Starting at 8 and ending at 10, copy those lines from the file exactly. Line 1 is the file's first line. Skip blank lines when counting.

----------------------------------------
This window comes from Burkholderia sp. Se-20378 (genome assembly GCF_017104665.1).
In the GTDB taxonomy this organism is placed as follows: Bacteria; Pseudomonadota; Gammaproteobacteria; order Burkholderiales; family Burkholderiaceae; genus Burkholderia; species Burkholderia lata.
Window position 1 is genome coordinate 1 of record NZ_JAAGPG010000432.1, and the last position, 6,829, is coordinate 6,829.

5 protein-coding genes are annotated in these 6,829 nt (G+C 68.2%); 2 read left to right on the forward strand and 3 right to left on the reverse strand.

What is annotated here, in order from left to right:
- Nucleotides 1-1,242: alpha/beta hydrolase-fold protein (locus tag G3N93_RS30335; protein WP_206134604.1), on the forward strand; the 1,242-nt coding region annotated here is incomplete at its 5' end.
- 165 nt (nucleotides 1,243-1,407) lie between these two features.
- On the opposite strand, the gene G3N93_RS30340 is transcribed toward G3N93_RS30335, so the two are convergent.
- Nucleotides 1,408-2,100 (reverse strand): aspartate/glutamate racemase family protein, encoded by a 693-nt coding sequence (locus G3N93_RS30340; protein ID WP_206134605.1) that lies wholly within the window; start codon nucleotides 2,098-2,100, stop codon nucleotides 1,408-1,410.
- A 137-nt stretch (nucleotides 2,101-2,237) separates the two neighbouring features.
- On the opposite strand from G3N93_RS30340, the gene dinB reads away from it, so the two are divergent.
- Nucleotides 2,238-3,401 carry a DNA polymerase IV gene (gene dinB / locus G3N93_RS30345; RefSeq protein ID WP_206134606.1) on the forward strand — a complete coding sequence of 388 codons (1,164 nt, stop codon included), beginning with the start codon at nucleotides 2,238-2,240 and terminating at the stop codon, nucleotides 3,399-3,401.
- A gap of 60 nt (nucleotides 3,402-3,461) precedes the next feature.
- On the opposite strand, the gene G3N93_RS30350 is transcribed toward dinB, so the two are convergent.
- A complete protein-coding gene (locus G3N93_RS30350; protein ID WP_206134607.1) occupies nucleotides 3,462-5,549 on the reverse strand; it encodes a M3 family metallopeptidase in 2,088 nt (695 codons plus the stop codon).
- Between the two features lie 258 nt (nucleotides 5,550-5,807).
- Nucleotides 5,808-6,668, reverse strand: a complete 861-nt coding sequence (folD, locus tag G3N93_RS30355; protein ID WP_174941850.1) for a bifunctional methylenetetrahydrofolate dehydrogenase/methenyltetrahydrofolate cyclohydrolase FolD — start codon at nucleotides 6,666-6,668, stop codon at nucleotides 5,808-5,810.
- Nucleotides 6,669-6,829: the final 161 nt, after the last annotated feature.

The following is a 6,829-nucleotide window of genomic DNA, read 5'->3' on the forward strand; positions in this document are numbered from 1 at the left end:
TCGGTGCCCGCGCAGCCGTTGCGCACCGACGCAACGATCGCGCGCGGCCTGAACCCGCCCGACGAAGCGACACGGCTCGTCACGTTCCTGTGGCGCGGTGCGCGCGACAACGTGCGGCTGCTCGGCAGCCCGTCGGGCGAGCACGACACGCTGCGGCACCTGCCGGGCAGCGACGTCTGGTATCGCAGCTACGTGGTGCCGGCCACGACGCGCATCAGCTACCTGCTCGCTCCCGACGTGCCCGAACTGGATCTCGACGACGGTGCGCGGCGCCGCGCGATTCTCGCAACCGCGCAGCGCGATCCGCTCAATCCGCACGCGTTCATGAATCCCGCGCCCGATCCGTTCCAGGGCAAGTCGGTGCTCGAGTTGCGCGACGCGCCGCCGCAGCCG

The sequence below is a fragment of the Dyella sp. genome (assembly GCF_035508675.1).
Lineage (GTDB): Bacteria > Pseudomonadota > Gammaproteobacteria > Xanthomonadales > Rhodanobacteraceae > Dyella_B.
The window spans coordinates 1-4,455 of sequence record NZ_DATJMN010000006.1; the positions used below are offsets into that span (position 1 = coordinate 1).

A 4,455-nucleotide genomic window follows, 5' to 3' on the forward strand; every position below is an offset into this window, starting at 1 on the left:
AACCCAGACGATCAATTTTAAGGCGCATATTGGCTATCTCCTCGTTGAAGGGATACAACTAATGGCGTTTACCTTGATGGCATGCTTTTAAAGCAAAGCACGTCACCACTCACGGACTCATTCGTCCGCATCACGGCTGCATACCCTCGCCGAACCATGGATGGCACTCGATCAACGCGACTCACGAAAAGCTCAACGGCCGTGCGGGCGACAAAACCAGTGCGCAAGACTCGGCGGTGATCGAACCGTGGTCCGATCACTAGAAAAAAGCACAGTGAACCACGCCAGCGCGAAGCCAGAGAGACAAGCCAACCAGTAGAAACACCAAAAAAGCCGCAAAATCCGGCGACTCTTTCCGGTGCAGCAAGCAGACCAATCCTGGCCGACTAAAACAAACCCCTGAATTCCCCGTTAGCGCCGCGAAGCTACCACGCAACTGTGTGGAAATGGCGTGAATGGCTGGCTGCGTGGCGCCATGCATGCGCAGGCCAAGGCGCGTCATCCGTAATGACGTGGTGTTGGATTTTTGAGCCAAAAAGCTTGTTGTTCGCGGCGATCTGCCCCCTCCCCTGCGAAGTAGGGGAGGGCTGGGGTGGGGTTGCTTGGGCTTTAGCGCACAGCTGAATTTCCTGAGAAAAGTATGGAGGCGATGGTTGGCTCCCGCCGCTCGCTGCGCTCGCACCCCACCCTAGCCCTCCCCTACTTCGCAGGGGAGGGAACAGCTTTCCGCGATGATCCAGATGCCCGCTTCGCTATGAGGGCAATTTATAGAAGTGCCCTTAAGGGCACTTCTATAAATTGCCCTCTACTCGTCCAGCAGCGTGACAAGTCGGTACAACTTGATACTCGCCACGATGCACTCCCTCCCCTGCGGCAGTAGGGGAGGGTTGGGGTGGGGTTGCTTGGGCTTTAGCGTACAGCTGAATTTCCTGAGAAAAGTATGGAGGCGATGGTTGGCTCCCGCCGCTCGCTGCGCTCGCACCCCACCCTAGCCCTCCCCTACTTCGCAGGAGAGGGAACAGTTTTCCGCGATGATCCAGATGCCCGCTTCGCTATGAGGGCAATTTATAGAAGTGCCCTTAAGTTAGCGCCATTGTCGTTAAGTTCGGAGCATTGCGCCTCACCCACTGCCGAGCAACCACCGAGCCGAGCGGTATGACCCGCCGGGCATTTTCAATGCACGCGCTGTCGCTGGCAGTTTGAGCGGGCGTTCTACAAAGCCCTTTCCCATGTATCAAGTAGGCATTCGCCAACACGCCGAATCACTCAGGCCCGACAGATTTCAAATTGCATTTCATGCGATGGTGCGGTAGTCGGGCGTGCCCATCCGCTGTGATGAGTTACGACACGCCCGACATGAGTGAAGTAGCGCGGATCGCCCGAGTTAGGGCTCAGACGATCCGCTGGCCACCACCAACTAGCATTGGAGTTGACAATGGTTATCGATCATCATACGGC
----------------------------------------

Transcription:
- On the opposite strand, the gene G3N93_RS30340 is transcribed toward G3N93_RS30335, so the two are convergent.
- Nucleotides 1,408-2,100 (reverse strand): aspartate/glutamate racemase family protein, encoded by a 693-nt coding sequence (locus G3N93_RS30340; protein ID WP_206134605.1) that lies wholly within the window; start codon nucleotides 2,098-2,100, stop codon nucleotides 1,408-1,410.
- A 137-nt stretch (nucleotides 2,101-2,237) separates the two neighbouring features.